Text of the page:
In his own note on Friday, Stifel analyst Scott Devitt also said that he feels the Facebook News Feed overhaul will ultimately prove to be the right move “for the long-term sustainability of the platform.” However, he also warned that Facebook stock might remain pressured until the “economic implications” of the overhaul becomes clear.

Devitt initially maintained his $195 price target and Buy rating on Facebook stock, “but with less conviction than any previous moment” of his firm’s coverage of it. However, on Friday after considering the overhaul more thoroughly, he downgraded Facebook stock due to “uncertainty relating to the economic impact” of the News Feed changes.

On Thursday before the News Feed overhaul was announced, Devitt said in another note on Facebook stock that he was “raising the yellow caution flag” on it leading up to the next earnings report, which is scheduled for release on Jan. 31. At the time, he pointed out that Facebook stock had risen to with 4% of his price target.

Further, he saw “signs of moderation” in the most recent quarterly engagement metrics, and he said that narrative around the company has shifted toward “social impact,” which said concerned him. He also said that the Facebook News Feed overhaul seems to “run counter to its ability to monetize.”

Interestingly, Facebook stock seems to have recently fallen on his list of global e-commerce firms. In order of preference, he listed these as his top picks: Alibaba, Netflix stock, Amazon stock, JD, Priceline, Alphabet stock, and then Facebook stock in last place on his list.

Facebook News Feed overhaul to reduce regulatory risk

In a note on Tuesday, Needham analyst Laura Martin praised the Facebook News Feed overhaul and declared that it will be “economically neutral” and “strategically positive.” She reiterated her Buy rating and $215 price target on Facebook stock and explained that one reason she feels the company is so valuable is CEO Mark Zuckerberg, “a hidden asset,” according to her.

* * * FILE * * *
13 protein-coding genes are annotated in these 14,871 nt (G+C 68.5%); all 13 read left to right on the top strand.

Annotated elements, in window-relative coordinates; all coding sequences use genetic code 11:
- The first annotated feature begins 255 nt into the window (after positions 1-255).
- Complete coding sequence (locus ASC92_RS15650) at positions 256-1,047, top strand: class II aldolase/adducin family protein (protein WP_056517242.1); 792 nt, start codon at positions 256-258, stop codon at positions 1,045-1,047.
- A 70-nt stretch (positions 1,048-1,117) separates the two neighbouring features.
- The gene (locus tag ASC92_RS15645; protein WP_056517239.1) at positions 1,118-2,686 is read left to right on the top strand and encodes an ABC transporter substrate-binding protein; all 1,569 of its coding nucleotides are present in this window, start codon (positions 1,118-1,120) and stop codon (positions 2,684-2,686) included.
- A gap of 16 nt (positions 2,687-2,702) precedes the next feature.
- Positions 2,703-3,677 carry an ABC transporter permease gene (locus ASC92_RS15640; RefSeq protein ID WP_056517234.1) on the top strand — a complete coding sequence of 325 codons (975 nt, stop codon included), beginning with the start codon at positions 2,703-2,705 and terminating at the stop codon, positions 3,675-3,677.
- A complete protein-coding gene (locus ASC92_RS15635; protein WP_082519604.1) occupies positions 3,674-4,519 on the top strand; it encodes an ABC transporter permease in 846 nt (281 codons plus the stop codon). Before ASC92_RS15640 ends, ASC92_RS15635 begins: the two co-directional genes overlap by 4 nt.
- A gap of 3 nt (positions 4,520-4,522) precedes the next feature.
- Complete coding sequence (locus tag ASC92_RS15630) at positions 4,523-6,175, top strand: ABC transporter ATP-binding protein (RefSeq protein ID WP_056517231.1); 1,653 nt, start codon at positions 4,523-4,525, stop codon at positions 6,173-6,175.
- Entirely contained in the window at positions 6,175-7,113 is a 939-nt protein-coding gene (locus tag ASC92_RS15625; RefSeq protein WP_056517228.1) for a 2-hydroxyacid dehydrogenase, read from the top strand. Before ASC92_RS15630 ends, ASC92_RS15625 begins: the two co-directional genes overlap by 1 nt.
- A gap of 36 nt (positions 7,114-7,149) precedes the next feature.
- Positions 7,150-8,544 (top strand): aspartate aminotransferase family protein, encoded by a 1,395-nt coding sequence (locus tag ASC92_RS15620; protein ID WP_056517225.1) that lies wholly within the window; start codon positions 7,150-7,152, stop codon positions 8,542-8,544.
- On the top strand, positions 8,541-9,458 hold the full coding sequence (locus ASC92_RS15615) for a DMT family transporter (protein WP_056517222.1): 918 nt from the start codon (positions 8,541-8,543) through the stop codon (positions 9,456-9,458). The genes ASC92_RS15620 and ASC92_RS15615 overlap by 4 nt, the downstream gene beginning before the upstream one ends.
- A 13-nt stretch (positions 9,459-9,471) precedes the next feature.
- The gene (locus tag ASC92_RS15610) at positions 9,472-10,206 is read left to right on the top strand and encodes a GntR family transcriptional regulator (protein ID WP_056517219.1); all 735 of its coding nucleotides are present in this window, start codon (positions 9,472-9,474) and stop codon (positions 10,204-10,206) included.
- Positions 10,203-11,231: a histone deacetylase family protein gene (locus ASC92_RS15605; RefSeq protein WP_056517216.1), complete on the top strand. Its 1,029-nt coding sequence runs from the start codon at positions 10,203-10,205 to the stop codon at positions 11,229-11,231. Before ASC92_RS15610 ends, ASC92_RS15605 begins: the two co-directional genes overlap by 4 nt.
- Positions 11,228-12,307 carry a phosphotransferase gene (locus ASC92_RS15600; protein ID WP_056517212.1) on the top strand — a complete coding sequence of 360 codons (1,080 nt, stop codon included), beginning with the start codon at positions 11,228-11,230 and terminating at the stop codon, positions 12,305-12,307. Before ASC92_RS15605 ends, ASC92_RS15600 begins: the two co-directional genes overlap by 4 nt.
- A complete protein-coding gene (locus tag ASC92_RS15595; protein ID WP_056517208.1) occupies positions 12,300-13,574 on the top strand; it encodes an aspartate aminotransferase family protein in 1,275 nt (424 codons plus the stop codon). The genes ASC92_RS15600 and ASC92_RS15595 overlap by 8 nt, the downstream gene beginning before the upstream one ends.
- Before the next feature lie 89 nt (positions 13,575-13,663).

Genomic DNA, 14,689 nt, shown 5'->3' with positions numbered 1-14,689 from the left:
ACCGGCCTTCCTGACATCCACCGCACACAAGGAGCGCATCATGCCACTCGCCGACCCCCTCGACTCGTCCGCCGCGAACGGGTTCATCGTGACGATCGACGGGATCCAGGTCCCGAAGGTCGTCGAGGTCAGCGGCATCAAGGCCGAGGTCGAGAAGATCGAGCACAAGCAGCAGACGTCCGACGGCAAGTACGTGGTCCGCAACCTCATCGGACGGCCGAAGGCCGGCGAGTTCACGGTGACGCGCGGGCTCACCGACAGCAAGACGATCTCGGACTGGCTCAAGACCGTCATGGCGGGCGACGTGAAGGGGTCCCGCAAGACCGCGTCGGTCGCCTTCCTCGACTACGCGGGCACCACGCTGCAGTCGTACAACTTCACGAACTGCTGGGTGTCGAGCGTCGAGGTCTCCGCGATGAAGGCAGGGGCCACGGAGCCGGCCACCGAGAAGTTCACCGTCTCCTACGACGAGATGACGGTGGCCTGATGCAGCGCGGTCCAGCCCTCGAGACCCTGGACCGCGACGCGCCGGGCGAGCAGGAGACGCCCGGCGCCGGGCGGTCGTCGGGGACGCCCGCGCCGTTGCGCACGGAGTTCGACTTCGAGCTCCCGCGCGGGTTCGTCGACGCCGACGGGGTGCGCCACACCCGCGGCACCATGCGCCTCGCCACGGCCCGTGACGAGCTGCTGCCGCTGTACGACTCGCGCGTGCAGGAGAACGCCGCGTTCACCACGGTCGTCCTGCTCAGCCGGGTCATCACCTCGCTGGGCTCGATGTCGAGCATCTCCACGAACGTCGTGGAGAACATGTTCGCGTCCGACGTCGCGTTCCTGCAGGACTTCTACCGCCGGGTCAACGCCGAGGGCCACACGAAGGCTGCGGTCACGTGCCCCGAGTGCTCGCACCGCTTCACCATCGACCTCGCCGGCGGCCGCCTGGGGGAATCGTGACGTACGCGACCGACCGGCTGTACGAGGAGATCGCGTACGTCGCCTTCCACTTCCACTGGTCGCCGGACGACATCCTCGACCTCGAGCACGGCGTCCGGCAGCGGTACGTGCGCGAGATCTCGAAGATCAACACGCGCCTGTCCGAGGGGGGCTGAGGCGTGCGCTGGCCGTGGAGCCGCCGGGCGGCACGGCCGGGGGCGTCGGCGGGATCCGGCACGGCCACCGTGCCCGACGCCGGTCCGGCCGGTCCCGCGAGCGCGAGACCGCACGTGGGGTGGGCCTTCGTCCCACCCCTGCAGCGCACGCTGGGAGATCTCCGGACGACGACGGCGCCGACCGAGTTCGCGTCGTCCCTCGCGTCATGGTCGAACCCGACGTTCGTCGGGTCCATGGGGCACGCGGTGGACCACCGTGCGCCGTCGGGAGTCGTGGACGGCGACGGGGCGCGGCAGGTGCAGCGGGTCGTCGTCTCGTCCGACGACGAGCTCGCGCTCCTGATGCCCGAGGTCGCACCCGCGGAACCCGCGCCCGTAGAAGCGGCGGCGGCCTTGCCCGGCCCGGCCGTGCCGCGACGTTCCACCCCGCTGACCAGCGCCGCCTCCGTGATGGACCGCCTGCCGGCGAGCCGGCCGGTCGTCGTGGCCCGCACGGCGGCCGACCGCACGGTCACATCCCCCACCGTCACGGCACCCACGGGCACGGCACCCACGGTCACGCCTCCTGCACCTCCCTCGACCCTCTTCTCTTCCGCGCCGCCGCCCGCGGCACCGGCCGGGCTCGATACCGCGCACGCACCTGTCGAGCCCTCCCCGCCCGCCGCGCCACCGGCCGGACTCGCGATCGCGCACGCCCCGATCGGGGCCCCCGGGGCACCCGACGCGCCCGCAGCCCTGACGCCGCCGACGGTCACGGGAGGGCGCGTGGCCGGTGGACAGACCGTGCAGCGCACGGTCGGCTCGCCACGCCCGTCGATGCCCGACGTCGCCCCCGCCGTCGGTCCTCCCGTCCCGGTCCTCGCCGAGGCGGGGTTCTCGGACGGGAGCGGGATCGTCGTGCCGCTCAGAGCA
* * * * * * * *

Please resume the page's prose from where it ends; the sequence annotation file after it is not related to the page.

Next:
Martin feels that the Facebook News Feed overhaul will actually help the company avoid regulation. She pointed out that both politicians and psychologists (We would add former Facebook executives to this list regarding the “consumer mousetrap”.) have criticized the way the social network “potentially hurts democracy and individual users’ morale.” She also praised Zuckerberg’s handling of the criticisms.

Facebook News Feed overhaul to reduce regulatory risk

Reading some parts of Martin’s note was like recalling some of my initial thoughts last week when I first heard about the News Feed changes (see above), as she expects ad prices on the platform to rise as the amount of time spent on it and/ or the number of ad units declines. However, she’s also positive on the News Feed overhaul because she feels it will reduce the risk of regulation for the company. The social network is shifting away from content publishers, which include news outlets, and she believes that this shift lowers the company’s “perceived power to spread ‘fake news.'”

She believes that if Facebook did not take any steps to reduce its perceived power to influence public thought and elections, Washington might have stepped in to reduce the company’s growing power and influence. She believes the Facebook News Feed overhaul pulls the company “out of the limelight by promising to lower publishers’ content and re-focus on connection among friends.” She also pointed out that the overhaul appears to only affects the main Facebook platform and not Instagram, WhatsApp or Messenger.

Facebook stock initially tumbled in early trading on Tuesday before bouncing. As of this writing, Facebook stock is up 0.13% at $179.60 after falling as low as $179 per share.